Topic Resources

Tools Used
Initiated By
  • Peterborough Community
  • Local, provincial and federal governments
  • Local utilities

Average annual natural gas consumption was reduced by 7 percent, and an average of $1,000 was spent on green home improvements by households visited.

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Green Up Image
A Green-Up Flyer.

Peterborough Green-Up

Peterborough Green-Up is a non-profit community environmental organization that helps people become more resource efficient through a home visit service. A demonstration Ecology Park is also run, in conjunction with related workshops and clinics.


The idea for Peterborough Green-Up developed out of a community planning forum and task force study about how one small Ontario city could balance the needs of the environment with pushes for development. Launched in 1991 with limited resources, the program expanded in 1993 with funding under the Ontario's Green Communities Initiative and support from a coalition of local partners.

Getting Informed

Apparently the program began with little research. However, it quickly learned about its audience as it delivered its programs. Then, with funding under the Ontario's Green Communities Initiative and support from the Ontario Government and a coalition of local partners, Peterborough Green-Up learned about Community-Based Social Marketing and barrier-benefit analysis, and started using surveys, focus groups and pilot studies with its audience as well.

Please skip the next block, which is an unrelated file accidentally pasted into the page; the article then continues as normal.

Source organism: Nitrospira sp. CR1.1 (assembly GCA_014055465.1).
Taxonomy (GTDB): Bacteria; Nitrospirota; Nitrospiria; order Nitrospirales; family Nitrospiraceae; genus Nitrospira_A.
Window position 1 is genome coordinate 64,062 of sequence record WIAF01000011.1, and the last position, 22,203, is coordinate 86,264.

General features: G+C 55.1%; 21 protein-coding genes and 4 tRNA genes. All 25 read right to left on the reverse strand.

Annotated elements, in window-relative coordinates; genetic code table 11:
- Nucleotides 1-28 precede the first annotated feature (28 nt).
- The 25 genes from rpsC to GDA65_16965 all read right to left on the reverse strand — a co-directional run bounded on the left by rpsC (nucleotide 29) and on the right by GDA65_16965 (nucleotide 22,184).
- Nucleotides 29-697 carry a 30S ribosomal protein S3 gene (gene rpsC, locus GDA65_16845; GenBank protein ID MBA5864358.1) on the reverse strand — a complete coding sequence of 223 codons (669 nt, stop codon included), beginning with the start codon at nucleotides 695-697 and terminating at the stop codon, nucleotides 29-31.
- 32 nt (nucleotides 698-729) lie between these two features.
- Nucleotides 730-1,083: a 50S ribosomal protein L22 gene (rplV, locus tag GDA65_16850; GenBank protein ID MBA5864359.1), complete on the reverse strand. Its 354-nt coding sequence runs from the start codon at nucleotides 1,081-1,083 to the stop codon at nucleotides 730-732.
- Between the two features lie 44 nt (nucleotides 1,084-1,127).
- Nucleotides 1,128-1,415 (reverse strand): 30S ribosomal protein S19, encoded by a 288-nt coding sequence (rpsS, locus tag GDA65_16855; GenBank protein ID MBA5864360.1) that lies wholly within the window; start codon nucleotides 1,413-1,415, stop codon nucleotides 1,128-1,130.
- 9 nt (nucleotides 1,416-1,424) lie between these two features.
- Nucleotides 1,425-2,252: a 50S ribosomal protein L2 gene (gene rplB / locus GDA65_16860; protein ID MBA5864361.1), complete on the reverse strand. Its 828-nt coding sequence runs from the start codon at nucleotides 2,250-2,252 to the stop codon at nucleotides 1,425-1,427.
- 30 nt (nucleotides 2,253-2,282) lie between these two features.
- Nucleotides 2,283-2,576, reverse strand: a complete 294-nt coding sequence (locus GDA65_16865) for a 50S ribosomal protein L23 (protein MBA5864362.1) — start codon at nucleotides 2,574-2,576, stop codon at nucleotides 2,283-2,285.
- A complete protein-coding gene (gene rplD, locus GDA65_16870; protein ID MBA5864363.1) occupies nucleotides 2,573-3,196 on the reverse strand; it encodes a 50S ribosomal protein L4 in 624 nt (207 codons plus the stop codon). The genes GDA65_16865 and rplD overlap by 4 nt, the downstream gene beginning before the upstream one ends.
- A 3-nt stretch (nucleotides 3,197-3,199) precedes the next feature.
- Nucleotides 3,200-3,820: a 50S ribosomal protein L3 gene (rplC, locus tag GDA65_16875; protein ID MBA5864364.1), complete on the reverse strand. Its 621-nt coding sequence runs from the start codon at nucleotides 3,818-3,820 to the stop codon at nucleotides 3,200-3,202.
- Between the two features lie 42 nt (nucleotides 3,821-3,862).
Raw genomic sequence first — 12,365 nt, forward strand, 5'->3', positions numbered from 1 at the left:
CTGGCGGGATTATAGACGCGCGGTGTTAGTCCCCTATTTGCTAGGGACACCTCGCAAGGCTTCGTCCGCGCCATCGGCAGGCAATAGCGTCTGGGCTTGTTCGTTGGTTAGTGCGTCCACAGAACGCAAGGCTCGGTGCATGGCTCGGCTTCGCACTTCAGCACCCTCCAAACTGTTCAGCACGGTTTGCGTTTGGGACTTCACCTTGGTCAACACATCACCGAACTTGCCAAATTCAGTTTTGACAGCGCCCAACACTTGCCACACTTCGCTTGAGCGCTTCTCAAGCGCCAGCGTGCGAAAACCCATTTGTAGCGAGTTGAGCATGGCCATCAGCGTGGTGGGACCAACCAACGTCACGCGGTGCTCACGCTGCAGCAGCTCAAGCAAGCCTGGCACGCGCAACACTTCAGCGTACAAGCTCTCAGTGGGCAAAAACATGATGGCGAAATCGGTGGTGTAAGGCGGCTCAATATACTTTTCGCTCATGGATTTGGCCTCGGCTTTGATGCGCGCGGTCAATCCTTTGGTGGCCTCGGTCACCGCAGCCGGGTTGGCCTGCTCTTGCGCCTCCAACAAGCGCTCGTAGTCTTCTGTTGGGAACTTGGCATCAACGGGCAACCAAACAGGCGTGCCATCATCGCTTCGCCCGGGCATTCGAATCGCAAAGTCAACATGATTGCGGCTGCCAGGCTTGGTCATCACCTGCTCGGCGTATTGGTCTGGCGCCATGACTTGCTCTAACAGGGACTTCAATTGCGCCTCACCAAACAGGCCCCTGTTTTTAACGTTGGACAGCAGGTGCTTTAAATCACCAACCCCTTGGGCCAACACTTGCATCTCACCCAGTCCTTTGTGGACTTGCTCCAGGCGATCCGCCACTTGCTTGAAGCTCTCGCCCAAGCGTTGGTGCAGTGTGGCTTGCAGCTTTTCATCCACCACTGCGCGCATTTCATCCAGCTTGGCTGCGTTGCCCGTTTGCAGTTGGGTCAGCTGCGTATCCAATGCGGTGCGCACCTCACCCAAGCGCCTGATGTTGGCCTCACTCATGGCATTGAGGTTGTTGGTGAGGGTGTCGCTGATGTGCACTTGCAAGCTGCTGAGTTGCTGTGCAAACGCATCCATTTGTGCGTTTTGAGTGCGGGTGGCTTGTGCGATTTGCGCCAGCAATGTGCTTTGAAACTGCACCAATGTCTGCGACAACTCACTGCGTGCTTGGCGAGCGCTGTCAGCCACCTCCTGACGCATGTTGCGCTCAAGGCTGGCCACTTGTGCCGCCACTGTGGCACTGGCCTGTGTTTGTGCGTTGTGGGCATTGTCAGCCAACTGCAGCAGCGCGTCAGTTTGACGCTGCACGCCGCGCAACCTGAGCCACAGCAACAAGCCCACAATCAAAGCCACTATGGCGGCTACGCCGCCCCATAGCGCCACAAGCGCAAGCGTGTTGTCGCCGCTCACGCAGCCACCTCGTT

Delivering the Program

The Home Visit

As of 1996, Peterborough Green-Up had conducted over 4,500 Green Home Visits. These visits were similar to the ones described in this Workbook for other Ontario Green Community organizations. In addition, Peterborough Green-Up undertook a blower door test in people's homes, which reduced the pressure inside a house, forcing a rush of air in through gaps in the home's structure (Vivid, Personalized Communication). While the test was being conducted, householders were directed to feel the air rushing in at various trouble spots. A computer print-out detailed information about air leakage, including the estimated combined size of all gaps in the home.

Peterborough Green-Up also piloted a starter kit for promoting the purchase of sustainable landscaping plants. The kits, distributed in the spring of 1996, included a description of the methods and plants used to create bird and butterfly gardens, low water gardens, food and herb gardens, and gardens of native shade trees. The kit also contained a 15 percent discount coupon as an incentive for buying plant materials from a participating nursery (Financial Incentives and Disincentives). Peterborough Green-Up advisors helped householders decide which type of garden was best suited for them.

Ecology Park

By 1996, Ecology Park was a five-acre garden and education centre situated on land owned by the City of Peterborough. It showcased landscaping methods that contribute to resource conservation, waste reduction, bio-diversity, wildlife habitat, local food production, and reduced use of chemically manufactured pesticides and fertilizers. Visitors could view and learn from the numerous operating projects.